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The relationship between diabetes and carotid artery calcifications detected via dental cone-beam computed tomography in patients undergoing implant treatment planning



Background:

The authors investigated the association between carotid artery calcifications (CACs) detected incidentally on dental cone-beam computed tomographic scans and positive diabetes status.


Methods:

Two patient groups were identified retrospectively from a patient database: positive for CACs based on cone-beam computed tomographic scans and positive diabetes status. In addition to demographic characteristics, data including diabetes status and presence, type, and absence of CACs were obtained. A χ2 statistical analysis was completed by means of dividing the data into sets of known CAC and known history of diabetes; significance level was P < .05.


Results:

To satisfy the a priori power analysis, records from 2010 through 2021 were used. For the positive CAC group, data were obtained from 288 patients (171 men, 117 women) and 68 patients (24%) had a positive diabetes status at the time of cone-beam computed tomography (P < .001). There were significantly more male patients (n = 47) than female patients (n = 21) with diabetes (χ2 = 9.9; P = .002). For the positive diabetes group, data were obtained from 225 patients (149 men, 76 women), and 100 patients (44%) had an identifiable CAC. There were significantly more male patients (n = 73) than female patients (n = 27) with CAC (χ2 = 21.2; P < .001).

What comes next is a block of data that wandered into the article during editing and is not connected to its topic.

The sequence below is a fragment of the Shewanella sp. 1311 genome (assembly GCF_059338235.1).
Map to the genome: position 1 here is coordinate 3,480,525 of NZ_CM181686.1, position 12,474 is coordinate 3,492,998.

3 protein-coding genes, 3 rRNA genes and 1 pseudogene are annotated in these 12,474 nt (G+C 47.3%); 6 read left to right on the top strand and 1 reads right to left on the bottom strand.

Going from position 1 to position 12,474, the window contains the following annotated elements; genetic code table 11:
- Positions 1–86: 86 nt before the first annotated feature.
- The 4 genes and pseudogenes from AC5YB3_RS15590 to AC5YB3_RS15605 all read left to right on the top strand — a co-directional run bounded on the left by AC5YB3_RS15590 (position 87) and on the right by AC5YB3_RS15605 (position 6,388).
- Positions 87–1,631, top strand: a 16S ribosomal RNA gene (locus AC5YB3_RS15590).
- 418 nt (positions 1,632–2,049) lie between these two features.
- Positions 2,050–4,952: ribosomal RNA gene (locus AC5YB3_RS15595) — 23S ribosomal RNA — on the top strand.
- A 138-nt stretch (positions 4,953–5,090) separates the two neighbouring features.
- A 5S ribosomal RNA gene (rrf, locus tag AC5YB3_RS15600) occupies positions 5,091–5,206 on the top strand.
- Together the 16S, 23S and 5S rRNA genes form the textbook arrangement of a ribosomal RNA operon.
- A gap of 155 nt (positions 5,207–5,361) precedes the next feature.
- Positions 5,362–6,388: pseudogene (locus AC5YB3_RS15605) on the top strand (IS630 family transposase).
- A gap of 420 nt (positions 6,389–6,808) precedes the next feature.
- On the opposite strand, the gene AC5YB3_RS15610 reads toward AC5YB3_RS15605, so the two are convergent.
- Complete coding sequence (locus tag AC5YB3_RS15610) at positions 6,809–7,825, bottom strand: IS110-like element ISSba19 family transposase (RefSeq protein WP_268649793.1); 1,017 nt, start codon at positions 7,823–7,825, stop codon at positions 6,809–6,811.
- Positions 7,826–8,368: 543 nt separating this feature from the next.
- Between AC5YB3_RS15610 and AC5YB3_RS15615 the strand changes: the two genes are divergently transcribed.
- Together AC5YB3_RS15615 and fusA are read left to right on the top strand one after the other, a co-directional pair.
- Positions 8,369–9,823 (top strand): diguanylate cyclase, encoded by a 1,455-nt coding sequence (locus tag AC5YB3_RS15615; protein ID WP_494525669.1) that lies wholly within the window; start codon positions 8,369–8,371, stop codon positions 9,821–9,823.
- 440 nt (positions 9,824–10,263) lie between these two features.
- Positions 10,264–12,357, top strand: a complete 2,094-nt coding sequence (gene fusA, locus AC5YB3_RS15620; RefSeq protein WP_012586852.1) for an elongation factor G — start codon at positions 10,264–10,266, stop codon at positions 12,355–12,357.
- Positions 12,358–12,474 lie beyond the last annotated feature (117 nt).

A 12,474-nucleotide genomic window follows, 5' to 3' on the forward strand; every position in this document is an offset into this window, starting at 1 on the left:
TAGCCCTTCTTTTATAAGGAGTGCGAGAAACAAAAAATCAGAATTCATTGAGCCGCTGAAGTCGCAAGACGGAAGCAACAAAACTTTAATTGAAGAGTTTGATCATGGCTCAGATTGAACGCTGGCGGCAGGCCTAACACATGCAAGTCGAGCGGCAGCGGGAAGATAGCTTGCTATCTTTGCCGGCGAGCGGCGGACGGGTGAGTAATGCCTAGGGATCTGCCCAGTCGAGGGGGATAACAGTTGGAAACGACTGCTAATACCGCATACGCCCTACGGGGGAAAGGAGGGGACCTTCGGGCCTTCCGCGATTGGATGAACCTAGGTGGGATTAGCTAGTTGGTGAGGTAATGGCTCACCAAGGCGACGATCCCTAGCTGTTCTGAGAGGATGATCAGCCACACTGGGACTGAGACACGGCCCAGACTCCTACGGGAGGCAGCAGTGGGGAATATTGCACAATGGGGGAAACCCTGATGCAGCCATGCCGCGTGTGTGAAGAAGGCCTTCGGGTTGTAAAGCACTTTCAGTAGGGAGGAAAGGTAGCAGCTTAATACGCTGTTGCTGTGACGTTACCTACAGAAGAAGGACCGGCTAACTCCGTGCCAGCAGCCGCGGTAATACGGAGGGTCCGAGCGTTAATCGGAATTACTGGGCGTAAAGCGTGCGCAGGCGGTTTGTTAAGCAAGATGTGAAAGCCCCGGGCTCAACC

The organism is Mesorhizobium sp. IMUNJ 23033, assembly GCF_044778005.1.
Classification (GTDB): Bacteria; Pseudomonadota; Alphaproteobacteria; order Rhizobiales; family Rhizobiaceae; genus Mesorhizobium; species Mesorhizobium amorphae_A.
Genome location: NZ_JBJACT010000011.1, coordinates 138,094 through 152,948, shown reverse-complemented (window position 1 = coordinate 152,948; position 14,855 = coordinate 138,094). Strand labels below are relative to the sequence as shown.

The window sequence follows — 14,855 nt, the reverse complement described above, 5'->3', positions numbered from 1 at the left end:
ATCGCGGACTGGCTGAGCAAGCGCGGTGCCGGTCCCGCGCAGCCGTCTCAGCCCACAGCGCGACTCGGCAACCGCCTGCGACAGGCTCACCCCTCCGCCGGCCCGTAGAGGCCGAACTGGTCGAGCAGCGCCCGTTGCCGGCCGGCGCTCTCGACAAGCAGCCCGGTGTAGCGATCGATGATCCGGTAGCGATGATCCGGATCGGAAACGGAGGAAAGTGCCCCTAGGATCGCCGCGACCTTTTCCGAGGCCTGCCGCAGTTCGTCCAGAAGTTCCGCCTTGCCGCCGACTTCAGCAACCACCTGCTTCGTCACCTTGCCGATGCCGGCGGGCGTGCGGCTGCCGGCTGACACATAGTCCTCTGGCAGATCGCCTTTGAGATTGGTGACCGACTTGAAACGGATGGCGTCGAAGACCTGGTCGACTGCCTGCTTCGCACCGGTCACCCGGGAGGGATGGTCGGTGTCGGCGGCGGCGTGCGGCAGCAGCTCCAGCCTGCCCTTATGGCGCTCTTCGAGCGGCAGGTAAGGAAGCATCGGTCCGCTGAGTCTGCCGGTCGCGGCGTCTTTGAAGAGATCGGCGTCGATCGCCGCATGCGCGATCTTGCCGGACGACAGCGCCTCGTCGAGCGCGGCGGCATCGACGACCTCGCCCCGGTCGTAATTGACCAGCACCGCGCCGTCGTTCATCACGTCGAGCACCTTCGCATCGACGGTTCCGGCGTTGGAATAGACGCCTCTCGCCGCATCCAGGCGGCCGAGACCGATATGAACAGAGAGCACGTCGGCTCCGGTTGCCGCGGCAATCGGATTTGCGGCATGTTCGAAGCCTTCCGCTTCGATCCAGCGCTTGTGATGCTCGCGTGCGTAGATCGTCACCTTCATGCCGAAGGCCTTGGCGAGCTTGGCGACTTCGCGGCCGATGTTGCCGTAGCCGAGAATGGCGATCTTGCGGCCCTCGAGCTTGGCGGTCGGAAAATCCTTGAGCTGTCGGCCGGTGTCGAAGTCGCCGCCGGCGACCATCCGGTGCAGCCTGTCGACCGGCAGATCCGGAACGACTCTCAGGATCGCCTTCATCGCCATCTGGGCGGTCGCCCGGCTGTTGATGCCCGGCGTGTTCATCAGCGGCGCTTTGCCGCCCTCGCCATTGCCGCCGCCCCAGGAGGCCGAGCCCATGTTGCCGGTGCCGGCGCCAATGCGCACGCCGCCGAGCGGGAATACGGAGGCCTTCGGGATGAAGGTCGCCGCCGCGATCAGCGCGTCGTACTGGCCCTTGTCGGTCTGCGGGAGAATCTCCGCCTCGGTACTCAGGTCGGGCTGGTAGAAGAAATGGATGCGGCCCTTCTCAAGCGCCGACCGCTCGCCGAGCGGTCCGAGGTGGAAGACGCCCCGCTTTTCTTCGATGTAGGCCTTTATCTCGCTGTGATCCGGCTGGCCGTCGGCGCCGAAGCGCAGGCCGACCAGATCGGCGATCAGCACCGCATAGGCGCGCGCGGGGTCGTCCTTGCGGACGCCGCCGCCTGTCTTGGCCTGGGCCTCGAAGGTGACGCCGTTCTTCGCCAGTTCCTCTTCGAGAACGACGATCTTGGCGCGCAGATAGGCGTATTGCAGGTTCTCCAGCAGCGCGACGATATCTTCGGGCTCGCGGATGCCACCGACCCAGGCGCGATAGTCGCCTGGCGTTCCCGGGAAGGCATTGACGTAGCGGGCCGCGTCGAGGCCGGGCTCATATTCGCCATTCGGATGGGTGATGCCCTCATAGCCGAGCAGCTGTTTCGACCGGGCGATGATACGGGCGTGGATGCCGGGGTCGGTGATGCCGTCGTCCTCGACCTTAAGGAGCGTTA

Conclusions:

There was a significant relationship to diabetes for patients with CACs, indicating potential undiagnosed diabetes. Male patients with diabetes are significantly more at risk of developing CACs.


Practical implications:

People with CAC may be at risk of having undiagnosed diabetes and require heightened awareness during implant treatment planning.


Keywords:

Cone-beam computed tomography; carotid arterial disease; dental implant; diabetes mellitus.



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